Money Matters

How to Pivot Quickly After Your Dreams Are Crushed


It’s been a tough week across the country. In households everywhere, parents are wiping their own tears and the tears of their college-bound kids who received rejection letters from their dream schools. 

It’s a bitter pill to swallow for an 18-year old, but let’s be honest. The medicine doesn’t go down any easier when we are in the “real” world.

There are a few things we can do to soften the potential rejection:

  1. Be realistic about your chances. Be as educated and informed as possible while you are pursuing a goal. 
  2. Don’t put all of your eggs in one basket.  Line up multiple opportunities for a goal you are pursuing. 
  3. Don”t take it personally. Know that most decisions aren’t personal. Often they boil down to who or what the deciding party needs at that precise moment in time. Everyone experiences rejection at some point.

If your goal doesn’t come to fruition, how can you quickly recover and look ahead to what is possible?

Here are 7 strategies to help you come to terms with the pain that invariably accompanies rejection, make peace with the decision, and ultimately move on. 

  1. Acknowledge Your Disappointment and Pain. It’s not weak to feel pain. It’s human. If you deny your pain, you’re paralyzing your ability to move through it. 
  2. Seek The Right Support. This is the time to critically analyze your inner circle. What you need most right now is compassion, empathy, emotional safety, and a totally judgment-free space. Anyone who doesn’t fit this criteria has to go. 
  3. Give Yourself Time to Grieve – But Not Too Much Time. There is a grieving process that accompanies a goal or dream that failed to materialize. It’s important to honor the grief. Equally important, however is a time limit. Achievers don’t have the luxury of wallowing in their own sorrow indefinitely. We must accept what has come to pass, and plan the next move.
  4. Reflect on What Doors the Failed Opportunity Has Opened.  You didn’t get the promotion. Where else can you go in the company or outside the company?  Your child didn’t get into the college of their dreams. Where will they land? You didn’t close the sale you anticipated. What was the real reason you didn’t get it? What can you learn from it?  Where can you direct your energy now to bring in other business?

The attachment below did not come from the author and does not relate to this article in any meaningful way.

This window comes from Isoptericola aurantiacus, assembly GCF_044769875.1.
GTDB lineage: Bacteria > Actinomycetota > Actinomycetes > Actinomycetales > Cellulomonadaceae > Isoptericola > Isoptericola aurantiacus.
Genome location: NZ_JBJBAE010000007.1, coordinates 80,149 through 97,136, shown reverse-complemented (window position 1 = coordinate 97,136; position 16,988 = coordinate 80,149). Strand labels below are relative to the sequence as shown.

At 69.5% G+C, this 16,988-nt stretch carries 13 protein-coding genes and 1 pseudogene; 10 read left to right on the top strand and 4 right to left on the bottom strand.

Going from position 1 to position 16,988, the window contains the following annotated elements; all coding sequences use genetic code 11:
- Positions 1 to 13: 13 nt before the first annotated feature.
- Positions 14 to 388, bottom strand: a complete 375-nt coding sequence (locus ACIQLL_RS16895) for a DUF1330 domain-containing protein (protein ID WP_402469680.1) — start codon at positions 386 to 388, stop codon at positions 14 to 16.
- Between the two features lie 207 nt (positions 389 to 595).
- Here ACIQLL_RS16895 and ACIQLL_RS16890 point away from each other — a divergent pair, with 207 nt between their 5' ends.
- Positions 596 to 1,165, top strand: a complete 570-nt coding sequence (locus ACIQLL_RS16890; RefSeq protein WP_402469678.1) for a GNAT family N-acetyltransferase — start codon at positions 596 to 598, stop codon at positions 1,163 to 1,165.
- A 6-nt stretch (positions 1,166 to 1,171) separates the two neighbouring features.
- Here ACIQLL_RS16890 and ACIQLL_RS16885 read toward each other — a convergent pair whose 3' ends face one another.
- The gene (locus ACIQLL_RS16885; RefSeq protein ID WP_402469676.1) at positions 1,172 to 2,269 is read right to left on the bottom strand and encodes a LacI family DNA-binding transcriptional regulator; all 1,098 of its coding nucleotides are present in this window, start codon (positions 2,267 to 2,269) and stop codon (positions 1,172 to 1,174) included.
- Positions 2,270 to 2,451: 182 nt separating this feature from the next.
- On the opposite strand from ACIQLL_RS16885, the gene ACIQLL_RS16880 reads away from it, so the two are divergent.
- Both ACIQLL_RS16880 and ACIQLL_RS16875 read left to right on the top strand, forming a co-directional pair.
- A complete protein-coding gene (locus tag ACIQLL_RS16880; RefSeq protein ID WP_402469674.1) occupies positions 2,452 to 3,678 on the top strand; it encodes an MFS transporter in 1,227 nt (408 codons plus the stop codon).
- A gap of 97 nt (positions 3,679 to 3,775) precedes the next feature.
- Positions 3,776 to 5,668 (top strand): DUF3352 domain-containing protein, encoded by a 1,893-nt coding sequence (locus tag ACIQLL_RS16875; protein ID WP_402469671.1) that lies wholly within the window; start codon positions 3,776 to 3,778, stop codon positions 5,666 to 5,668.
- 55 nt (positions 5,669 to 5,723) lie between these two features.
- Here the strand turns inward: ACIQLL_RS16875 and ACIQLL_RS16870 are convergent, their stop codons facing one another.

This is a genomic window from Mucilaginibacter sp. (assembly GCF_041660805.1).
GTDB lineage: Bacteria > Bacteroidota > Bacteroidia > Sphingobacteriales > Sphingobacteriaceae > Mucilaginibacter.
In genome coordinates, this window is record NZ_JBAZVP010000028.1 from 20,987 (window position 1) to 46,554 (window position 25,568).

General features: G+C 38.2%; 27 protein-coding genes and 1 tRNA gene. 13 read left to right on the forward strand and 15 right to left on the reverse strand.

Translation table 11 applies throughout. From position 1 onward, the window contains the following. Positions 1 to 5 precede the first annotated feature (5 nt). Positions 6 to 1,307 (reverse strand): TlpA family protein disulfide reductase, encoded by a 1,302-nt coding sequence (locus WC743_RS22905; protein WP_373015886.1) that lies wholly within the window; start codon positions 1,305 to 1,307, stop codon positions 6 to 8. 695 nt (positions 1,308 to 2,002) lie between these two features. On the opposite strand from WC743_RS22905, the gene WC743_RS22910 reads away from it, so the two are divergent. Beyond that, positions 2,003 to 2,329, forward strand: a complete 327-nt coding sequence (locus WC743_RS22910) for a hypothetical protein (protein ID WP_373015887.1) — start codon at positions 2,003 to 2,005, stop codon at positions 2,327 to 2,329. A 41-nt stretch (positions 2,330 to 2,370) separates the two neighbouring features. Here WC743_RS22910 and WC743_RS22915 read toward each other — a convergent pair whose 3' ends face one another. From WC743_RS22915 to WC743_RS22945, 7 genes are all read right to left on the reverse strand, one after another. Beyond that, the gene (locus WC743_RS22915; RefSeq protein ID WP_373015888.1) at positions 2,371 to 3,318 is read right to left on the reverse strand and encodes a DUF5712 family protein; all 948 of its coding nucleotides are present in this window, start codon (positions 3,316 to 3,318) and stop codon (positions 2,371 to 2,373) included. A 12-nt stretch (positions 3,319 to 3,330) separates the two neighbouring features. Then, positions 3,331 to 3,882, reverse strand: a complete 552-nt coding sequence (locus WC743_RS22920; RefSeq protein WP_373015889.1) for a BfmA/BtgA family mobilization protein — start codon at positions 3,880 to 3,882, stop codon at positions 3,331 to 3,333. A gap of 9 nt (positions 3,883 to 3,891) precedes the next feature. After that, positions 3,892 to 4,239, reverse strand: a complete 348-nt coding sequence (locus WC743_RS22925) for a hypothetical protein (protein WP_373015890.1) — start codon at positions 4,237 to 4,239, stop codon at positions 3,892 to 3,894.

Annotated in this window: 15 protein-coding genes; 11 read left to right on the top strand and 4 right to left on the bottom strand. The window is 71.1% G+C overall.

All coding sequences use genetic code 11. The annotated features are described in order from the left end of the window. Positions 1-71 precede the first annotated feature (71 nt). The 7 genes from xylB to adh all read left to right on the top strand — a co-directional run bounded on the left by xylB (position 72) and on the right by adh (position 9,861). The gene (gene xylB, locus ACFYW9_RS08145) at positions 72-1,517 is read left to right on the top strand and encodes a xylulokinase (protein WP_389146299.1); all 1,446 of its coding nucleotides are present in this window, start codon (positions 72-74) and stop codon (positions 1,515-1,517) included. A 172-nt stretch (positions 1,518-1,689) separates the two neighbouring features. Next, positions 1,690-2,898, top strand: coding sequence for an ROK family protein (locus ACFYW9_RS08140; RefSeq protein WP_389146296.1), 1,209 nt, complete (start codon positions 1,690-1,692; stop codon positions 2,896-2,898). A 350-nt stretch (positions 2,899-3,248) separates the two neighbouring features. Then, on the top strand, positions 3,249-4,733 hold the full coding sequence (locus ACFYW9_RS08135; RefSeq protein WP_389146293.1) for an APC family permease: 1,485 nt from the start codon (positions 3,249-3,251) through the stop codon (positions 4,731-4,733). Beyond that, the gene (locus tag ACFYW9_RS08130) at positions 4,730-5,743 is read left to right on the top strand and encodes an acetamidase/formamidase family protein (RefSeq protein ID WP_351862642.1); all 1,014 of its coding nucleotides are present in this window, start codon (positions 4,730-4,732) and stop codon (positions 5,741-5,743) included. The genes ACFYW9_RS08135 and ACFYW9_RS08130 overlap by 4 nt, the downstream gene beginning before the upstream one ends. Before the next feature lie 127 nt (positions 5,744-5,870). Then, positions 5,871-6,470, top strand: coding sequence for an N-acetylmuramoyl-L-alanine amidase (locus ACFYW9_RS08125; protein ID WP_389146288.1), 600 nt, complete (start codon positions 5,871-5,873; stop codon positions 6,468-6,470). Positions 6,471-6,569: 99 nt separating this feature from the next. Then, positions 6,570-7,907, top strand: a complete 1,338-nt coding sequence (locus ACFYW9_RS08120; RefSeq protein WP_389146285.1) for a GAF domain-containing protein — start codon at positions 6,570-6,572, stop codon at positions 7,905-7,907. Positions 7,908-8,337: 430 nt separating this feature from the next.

5. Remove/Disconnect Yourself As Much as Possible from The Failed Opportunity. Once a door has closed, reconfigure your life so that you aren’t constantly reminded of what didn’t happen. Leave any social media groups that may have been connected to your goal, archive all emails. Unsubscribe to lists connected to your pursuit. Revert back to life before you chased the opportunity.
  6. When You’re Ready, Tell Everyone Else. Once you’re at acceptance, proactively inform people who may have known what you were pursuing. Let them know you’ve processed the outcome, and you’re graciously accepting the new reality.
  7. Embrace the Now. The inability to release what no longer exists is one of the greatest causes of needless suffering. When we cling to what was, or to what we dreamed but never manifested, we stop ourselves from appreciating the present – even when it isn’t what we envisioned. 

Through all of this, it’s essential to find positive, healthy outlets for stress relief. Additional stress cranks up our cortisol and adrenaline, which lowers our immunity. Some ways to protect our health include:

What we focus on expands, and what we ignore dies. If we choose to only focus on what we’ve lost, we won’t be able to embrace the possibility of what is.  One decision never defines us. It is a blip on a larger radar screen, and never reflective of the totality of our complete experience. 

As cliché as it sounds, after rejection it is essential to “trust the process” so that we may be open to the opportunities that are indeed meant for us. 

“Accept then act. Whatever the present moment contains, accept it as if you had chosen it. Always work with it, not against it. This will miraculously transform your whole life.” ~Eckhart Tolle.  

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